February 15, 2017 “Brandon Steven tried to bring Vegas to Kansas but ended up suing”
Brandon Steven’s vision for a new casino in southeast Kansas looked like Las Vegas.
In 2015, Steven and his brother Rodney led a group of 18 Wichita-area investors in a proposal to build the fourth and final casino in Kansas, called Castle Rock.
The drawing for the four-star casino hotel, designed by a Las Vegas architect, showed it rising 20 stories, with a metallic sheet reflecting the endless flat Kansas horizon. The other two casino proposals were much smaller, rising only a few stories, looking more like large shopping mall districts than major casino destinations.
Everything about the Castle Rock proposal was twice as large as the others: It was estimated it would earn revenue of around $90 million per year on twice the number of slot machines and twice the number of tables, whereas the other bids were estimated to earn roughly half that amount. Castle Rock would include 65,000 square feet, and the other two half that. It would employ more than 800 workers, and the other proposals fewer than half as many. And it would cost $140 million to build, the other two roughly half that….Continue reading
February 15, 2017 “How Brandon Steven developed an obsession for high-stakes poker”
Brandon Steven was playing high-stakes poker against Beverly Lange, a Texas woman at the televised World Series of Poker in 2013, when she decided to go all in with $435,000 in chips.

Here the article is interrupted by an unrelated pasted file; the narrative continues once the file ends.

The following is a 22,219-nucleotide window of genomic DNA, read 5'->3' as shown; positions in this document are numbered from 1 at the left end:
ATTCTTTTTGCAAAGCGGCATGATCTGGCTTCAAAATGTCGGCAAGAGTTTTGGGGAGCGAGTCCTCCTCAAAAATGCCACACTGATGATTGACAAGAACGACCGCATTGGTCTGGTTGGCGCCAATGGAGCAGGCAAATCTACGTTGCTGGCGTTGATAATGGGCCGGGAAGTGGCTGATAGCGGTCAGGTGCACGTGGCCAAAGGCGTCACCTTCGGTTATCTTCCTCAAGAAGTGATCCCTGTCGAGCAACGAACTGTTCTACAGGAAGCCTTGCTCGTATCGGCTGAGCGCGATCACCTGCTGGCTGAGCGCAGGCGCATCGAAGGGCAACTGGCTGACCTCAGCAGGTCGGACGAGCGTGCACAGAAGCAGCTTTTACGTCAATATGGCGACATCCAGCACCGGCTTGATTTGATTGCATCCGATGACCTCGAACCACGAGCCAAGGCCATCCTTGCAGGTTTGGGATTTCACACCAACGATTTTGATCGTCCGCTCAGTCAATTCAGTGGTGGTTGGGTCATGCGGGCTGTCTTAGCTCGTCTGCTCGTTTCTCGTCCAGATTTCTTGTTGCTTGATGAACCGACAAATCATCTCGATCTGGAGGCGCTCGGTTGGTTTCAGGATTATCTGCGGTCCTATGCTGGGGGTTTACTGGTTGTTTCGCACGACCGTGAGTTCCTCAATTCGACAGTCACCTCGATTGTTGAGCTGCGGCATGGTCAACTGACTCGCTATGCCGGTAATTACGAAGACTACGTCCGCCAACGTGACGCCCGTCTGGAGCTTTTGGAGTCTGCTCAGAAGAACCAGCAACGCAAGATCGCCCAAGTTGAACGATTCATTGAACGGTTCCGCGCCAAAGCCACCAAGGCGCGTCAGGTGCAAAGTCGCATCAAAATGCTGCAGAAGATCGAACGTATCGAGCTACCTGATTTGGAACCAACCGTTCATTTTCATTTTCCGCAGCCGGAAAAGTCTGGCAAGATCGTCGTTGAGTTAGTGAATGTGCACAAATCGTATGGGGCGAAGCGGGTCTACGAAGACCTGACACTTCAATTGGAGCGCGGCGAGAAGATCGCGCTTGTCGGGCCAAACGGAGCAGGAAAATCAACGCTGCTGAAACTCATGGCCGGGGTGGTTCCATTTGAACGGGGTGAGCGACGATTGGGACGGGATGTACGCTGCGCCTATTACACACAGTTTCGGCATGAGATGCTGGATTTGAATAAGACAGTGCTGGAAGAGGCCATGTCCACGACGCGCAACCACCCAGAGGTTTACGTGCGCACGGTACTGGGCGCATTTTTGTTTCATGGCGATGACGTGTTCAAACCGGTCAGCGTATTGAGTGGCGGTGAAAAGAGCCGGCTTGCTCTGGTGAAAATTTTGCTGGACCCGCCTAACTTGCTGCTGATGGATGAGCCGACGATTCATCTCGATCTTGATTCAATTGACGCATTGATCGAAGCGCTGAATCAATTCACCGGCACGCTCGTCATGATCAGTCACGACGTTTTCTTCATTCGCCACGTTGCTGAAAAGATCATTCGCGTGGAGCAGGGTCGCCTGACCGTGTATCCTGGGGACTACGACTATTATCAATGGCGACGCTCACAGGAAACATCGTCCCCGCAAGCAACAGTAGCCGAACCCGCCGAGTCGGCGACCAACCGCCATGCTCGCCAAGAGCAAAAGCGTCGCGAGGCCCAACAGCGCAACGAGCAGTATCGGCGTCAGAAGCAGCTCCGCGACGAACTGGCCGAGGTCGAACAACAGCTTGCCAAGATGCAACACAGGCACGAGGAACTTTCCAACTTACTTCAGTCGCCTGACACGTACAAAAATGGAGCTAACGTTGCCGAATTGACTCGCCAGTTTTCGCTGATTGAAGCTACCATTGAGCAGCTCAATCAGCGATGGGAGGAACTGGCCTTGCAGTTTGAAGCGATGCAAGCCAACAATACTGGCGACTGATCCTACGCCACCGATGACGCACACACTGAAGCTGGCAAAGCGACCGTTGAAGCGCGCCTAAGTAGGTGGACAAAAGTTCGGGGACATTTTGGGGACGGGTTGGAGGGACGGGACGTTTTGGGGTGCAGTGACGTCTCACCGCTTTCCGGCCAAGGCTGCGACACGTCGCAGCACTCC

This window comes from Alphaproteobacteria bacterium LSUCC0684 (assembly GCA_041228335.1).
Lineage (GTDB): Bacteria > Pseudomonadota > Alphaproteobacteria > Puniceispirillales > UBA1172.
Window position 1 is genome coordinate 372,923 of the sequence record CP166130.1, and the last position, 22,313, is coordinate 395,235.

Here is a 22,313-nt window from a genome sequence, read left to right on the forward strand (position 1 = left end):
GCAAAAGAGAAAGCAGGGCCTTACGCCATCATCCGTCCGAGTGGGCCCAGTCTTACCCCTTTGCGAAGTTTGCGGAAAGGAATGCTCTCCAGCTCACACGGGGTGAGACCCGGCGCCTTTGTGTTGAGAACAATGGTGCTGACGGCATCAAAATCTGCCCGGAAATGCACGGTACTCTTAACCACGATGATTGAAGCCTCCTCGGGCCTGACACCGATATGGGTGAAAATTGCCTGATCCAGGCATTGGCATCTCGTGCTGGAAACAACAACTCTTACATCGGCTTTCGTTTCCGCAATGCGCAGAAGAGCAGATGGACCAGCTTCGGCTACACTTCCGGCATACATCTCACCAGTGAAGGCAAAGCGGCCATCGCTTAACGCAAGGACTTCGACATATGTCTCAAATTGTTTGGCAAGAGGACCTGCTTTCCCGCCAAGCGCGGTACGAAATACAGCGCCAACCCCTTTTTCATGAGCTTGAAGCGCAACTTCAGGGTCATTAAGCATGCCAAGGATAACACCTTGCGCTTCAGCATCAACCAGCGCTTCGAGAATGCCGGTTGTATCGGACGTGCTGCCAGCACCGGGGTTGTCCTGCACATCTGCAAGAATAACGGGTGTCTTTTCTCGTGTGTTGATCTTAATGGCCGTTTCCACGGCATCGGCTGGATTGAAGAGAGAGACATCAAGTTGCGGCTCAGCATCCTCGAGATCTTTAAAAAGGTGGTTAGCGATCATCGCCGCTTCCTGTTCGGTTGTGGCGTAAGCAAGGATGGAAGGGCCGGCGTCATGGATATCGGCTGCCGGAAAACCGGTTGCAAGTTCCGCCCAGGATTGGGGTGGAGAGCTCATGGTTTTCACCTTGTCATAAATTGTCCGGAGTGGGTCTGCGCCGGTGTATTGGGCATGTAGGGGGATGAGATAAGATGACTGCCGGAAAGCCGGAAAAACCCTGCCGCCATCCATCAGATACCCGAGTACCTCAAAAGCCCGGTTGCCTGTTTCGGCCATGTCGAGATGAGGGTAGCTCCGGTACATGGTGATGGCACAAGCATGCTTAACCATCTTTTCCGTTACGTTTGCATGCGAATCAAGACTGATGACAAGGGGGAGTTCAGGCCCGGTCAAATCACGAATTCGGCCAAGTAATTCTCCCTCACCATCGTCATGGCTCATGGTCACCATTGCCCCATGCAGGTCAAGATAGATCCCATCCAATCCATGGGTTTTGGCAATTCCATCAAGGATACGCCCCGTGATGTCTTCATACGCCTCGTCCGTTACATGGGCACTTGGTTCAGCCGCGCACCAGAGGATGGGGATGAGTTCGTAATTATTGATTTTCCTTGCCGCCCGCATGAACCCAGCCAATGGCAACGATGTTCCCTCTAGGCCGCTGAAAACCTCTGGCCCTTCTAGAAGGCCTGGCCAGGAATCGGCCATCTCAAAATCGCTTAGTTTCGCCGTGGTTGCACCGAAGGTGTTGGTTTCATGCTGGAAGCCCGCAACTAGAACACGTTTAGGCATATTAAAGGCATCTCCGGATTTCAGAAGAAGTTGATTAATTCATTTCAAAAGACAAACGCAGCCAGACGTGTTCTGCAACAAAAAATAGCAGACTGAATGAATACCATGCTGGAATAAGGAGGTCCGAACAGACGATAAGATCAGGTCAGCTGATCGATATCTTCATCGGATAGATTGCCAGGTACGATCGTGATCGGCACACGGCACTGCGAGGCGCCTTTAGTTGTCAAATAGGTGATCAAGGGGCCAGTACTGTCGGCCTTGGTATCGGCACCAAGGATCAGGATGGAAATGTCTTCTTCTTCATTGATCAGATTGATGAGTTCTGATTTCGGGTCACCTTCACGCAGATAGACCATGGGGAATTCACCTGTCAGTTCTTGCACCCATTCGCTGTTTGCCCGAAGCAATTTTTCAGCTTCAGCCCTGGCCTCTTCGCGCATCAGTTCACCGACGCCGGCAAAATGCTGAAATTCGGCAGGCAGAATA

“Would it surprise you if I had a king?” Steven asked her. Steven was telling her that he had kings, which would beat the jacks in her hand. Or he could be bluffing.
“No,” Lange said calmly.
“It wouldn’t surprise you at all,” he said, taken aback by her response. “What do you do in Austin?”
Lange said she ran pom-pom drill team competitions and camps for young girls.
“Really,” Steven said, and then, as if trying to see if she was on his level. “You play a lot of poker?”
Steven started mumbling aloud the possible hands she could have. She couldn’t have an ace, could she?
“I’m really not that good of a poker player,” Lange said. “Don’t try to figure out, you know, what I should’ve done, because what you would expect me to do is probably not something I would do. Does that help you?”
Steven laughed: either she had made a mistake, or Steven was being played. “It helps me; it helps me. I know I have the worst hand, and I’m probably still going to call,” Steven said.
“If you have the worst hand, I definitely want you to call,” Lange said.
But seconds later, Steven folded with the kings that would’ve won. “A dagger to the heart of Brandon Steven,” the TV commentator said. Although Steven lost, the hand showed how savvy he had become at high-stakes poker….Continue reading